Egg Rolls at the spa

santa hatThis morning I indulged in a little self care (it’s been a rough week) and had a pedicure from my favorite, Tina.  She was dressed in festive red with a Santa hat, and as I got settled, she gave me a box of chocolates.  I gave her a Starbucks gift card, as Starbucks is next door and I often run into her there.

It was early, so the place wasn’t full yet.  Vee and Ken own the place, and Vee was there, and Ken rolled in about 9:45 with their darling daughter.  She was carrying a tinfoil tray and I said, “Oh! Did you bring cookies?”

Not cookies, but egg rolls.  Egg rolls! Ken and his daughter began handing them out.  Why not have an egg roll with my latte and pedicure?  And it occurred to me what a thoughtful thing that was to do, to bring the food of their culture to celebrate the holidays on Christmas Eve eve.  I’ve never had an egg roll at 9:45 in the morning, but it was delicious and I would do it again.

I’m hyper-aware of people’s thoughtfulness right now.  My dad died three days ago, and img_3003normal life gets absolutely pierced with grief at random moments and usually when someone says something really kind, like ‘what can I do for you’ or ‘I’m praying you and your family’ or ‘I remember at your wedding your dad told me Americans don’t drink enough champagne, so I’m working on that’.

He has been gone three days now, which in some strains of Jewish thought is the amount of time it takes for the soul to leave the body.  If that is the case, then he is really gone now and he will start hearing me talk to him, which I have been doing.  Mostly it’s to thank him, and tell him I miss him already, and to ask him please to give Mom a sign that everything will be okay.  And then, because I’m being rather theologically decadent, I tell myself that he is so busy being awestruck and greeting his parents and his sister and his in-laws and best friend that he hasn’t turned his attention back to us.

My dad had a pedicure at the spa once.  He and my mom were visiting, and their feet needed work.  He was charming the ladies and joking with them while Mom rolled her eyes.  He was delighted to get his toenails trimmed, and his callouses scrubbed.  What incarnate things we are; how little it takes to make us happy.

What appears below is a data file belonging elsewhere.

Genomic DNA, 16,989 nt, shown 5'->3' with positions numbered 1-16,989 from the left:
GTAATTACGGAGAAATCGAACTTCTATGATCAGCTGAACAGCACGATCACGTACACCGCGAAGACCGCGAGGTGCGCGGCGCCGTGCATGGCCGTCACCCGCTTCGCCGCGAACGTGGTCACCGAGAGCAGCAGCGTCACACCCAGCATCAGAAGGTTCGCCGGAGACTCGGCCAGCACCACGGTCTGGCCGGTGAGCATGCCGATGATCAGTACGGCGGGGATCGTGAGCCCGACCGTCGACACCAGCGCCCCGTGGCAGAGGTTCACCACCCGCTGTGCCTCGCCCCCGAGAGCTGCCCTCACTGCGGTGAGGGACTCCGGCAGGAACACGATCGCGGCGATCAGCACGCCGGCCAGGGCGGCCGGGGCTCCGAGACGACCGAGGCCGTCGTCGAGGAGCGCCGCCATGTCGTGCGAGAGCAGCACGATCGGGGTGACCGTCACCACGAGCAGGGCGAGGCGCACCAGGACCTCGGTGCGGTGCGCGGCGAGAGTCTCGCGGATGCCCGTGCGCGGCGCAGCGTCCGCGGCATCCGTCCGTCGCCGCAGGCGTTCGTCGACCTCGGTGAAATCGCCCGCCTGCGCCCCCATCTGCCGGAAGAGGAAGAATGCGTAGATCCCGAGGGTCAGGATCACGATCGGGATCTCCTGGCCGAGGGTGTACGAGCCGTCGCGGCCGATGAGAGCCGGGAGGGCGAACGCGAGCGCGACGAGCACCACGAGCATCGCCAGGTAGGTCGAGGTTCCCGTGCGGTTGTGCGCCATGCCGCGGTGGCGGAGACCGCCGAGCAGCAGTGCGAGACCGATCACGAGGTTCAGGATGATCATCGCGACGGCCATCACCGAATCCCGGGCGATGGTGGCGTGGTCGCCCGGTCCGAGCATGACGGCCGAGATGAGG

Had they been serving egg rolls on that day when he got a pedicure, I imagine he would have had one with his latte.  He was that kind of guy, generous and grateful for the generosity of others, whatever form that generosity took.

I will miss him more than I know, three days into this new reality.  His absence will not be filled, but it will be soothed by kindness, by thoughtfulness, and lattes, and champagne, and egg rolls.

Requiem in pacem.

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How do we remember?.

To remember something is to put words and actions to the thought “this was important; this mattered; this changed things, for better or worse.”  Remembering can honor, but can also rehash.  Remembering can heal and can re-open the wound.

I don’t think that there’s a formula in remembering that will make it a healing thing rather than a hurting thing.  It may be more about the state of one’s heart, or the freshness of the event.  It may be about the individual’s experience.  It may just be what happens that day.

Today I remember having lunch with a minister colleague, trying to make sense of horrific images on the news.  I remember I was between pastoral calls, and making a plan about where I would go to church the next Sunday.  I remember reaching out to my loved ones, to make sure they were ok, as if any of us could be ok after those planes crashed into those buildings.

But most of the time, I don’t think about September 11, 2001.  Most of the time I go about my life, and occasionally say prayers for first responders, and occasionally grieve with those who grieve.  A friend of mine works at the 9-11 museum in New York.  Because of her work (and, I would say, her calling) she remembers every single day.

The premise of the novel The Giver is that after a cataclysmic, unnamed event, a society endows one person to hold the communal memory.  Only one person remembers the sorrows and horrors and joys of that people.  It’s a dystopian world, as you might expect.  But I remember that day and we  remember that day. For some that is healing, a testament to an ideal of American fortitude and resourcefulness.  For some, that memory is excruciating, and gives birth to reawakened fears and to sorrows that will never end.

I won’t bake cookies for the local fire station today, although if you do, that’s a kind thing.  I also won’t watch the news, because I never watch the news and because I don’t find a recitation of bad things good for my soul.  But I will be intentional about some things today.  I will work to be kind and gentle.  I will not make great pronouncements about things I know nothing about.  I will say prayers.  That’s how I will remember today.

“That which is, already has been; that which is to be, already is; and God seeks out what has gone by.”          Ecclesiastes 3:15

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